Q: Electrified trains will be abouit 10dB quieter. Today there are 150 trains/day and there are periods where there is no train, hence no noise. In the future there will b 1,500 trains/day. Although they are quieter, there will be many more and there could be a constant hum.
A: Metrolinx will look at all future trains, but there are a few factors at play. OL trains will be considerably quieter than GO trains, and GO will electrify a majority of trips. There will be noise barriers and a future reduction of up to 10dB.
Comment: The qualification of “up to” a 10dB difference is important because 10dB is often cited as if it were typical, a value that could be achieved throughout the corridor, when it is actually a maximum and the projected improvement varies by location. Also, although GO will electrify a majority of trips, the number of diesel trips will remain about the same as today because there will be more trips overall, and not all will be electric.
Moderator: The point of the question is the difference between an occasional loud diesel train as against a constant presence of noise from many more trains. With the increased train traffic plus GO electrification plus noise, the average noise will be quieter than today because noise and vibration from current rail operations will be dampened.
When will electrification occur? GO traffic could be diesel for up to 15 years according to the questioner? What is the period when diesel trains will still be there? Does Metrolinx have studies that handle this transition?
A: Electrification is required for Metrolinx to be able to operate frequent service. OL delivery is end of the 2020s. Electrification will run alongside with this. There is always going to be a mixed fleet. That is the plan for GO and Metrolinx has modelled that along with the quiet OL. Electrfication is coming and will be delivered over the next decade and the ten years beyond.
Comment: That statement feeds into the 15 year issue and questions about the timing of electrification for each. Metrolinx really fudged the answer here.
Q: What efforts will be made to ensure trains do not operate with flat wheels?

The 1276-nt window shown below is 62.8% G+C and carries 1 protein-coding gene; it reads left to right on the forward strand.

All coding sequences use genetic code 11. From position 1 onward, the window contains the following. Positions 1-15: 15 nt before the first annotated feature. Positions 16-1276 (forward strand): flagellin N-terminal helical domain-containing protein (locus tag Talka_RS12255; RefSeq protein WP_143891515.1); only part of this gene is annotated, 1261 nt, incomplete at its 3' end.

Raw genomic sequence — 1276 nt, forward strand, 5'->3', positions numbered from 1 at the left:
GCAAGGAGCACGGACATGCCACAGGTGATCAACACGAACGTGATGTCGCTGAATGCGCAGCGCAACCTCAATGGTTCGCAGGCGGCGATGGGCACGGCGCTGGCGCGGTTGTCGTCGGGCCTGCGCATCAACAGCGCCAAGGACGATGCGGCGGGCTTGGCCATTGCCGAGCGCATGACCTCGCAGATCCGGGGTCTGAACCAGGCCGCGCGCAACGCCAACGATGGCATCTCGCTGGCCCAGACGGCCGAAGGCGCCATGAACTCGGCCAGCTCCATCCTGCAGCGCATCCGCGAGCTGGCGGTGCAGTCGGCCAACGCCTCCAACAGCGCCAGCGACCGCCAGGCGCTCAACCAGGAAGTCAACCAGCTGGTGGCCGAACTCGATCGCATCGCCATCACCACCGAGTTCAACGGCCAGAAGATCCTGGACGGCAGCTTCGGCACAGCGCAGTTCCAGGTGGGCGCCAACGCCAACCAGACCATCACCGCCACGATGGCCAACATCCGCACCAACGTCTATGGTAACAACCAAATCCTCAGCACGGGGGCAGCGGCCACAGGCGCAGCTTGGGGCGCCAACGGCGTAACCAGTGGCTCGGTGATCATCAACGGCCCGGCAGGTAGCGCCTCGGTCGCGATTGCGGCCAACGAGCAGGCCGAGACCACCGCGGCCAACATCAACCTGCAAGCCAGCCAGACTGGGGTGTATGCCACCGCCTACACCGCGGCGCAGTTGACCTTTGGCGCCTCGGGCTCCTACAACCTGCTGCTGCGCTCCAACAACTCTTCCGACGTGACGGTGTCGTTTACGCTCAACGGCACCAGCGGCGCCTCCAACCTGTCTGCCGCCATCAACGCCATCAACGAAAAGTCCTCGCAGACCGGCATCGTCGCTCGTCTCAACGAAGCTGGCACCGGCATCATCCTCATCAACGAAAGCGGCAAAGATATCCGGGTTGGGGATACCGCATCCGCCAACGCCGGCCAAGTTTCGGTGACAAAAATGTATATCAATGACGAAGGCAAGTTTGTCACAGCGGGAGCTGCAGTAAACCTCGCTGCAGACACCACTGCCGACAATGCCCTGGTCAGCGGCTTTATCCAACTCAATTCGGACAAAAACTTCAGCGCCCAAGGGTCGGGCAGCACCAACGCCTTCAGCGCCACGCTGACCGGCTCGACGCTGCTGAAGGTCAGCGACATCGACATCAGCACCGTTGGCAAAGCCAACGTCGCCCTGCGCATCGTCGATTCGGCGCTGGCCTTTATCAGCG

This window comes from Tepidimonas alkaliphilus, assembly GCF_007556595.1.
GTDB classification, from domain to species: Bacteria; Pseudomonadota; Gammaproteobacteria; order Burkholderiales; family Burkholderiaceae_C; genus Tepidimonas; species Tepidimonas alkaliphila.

A: The OL with automated train control [GOA4] should not have flats caused by hard braking. If this does occur, there is flat detection equipment on board so trains can be pulled from service.
Comment: I cannot help remembering debates about train noise during the early days of the Scarborough RT project. The Ministry of Transportation engineers did not understand that steel wheels bounce, and this builds up corrugations on track. Flat wheels are not the only source of noise, but Metrolinx is fixated on this one component of the problem.
Q: How much higher will sound barriers be above the corridor? What will be the loss of sunlight compared to former railway and trees?
A: Metrolinx is having “a very active discussion” with the local community. Various materials have been proposed, and they have different properties for noise isolation. This work will continue over the next three months, and the Joint Corridor works will be tendered in April.
Moderator: Is a soundwall noise comparison available?
A: Yes, it’s on the website from previous meetings.
Moderator: Please include the URL for this when you answer the questions online.
Comment: At this point I sensed frustration because Metrolinx would often say the information is in the report or on a web page. Anyone unfamiliar with the material would take forever just to track down a reference that project staff could have been provided with a pointer to a document and page number.
East Harbour Station
Q: For the Don River Crossing, is there a pedestrian or bike bridge/pathway here? How is the bridge going to affect the ecosystem?
A: The bridge is a tied arch somewhat like the Humber River bridge. It spans the entire waterway and so will have a low ecological impact with abutments on land. There is a desire to get a multi-use path across the river as part of the overall program of the developer and East Harbour team.
Comment: That sounds like a roundabout way of saying that the pedestrian/bike path is not in scope for the transit project.
Q: For the tunnel south and east from Corktown, will Tunnel Boring Machines (TBMs) be used, and how long will it take to dig this? Will there be permanent noise and vibration once the line is running?
A: The tunnelling means and method are up to the contractors. Either a TBM or Sequential Excavation (mining) will be used. The tunnel is mostly in rock except for the portal in the Don Yard where the line comes out of the rock. The tunnel is 10-12m below the surface when they reach the portal mouth. Between the design of the OL and the benefits of automatic train control, the noise will be “imperceptible”. A variety of mitigation measures included in design thanks to “modern technology”.
Comment: Metrolinx appears not to have picked up on the presence of special trackwork (switches, frogs) for a double crossover that is planned within the portal and ramp structure that could be an extra source of noise here.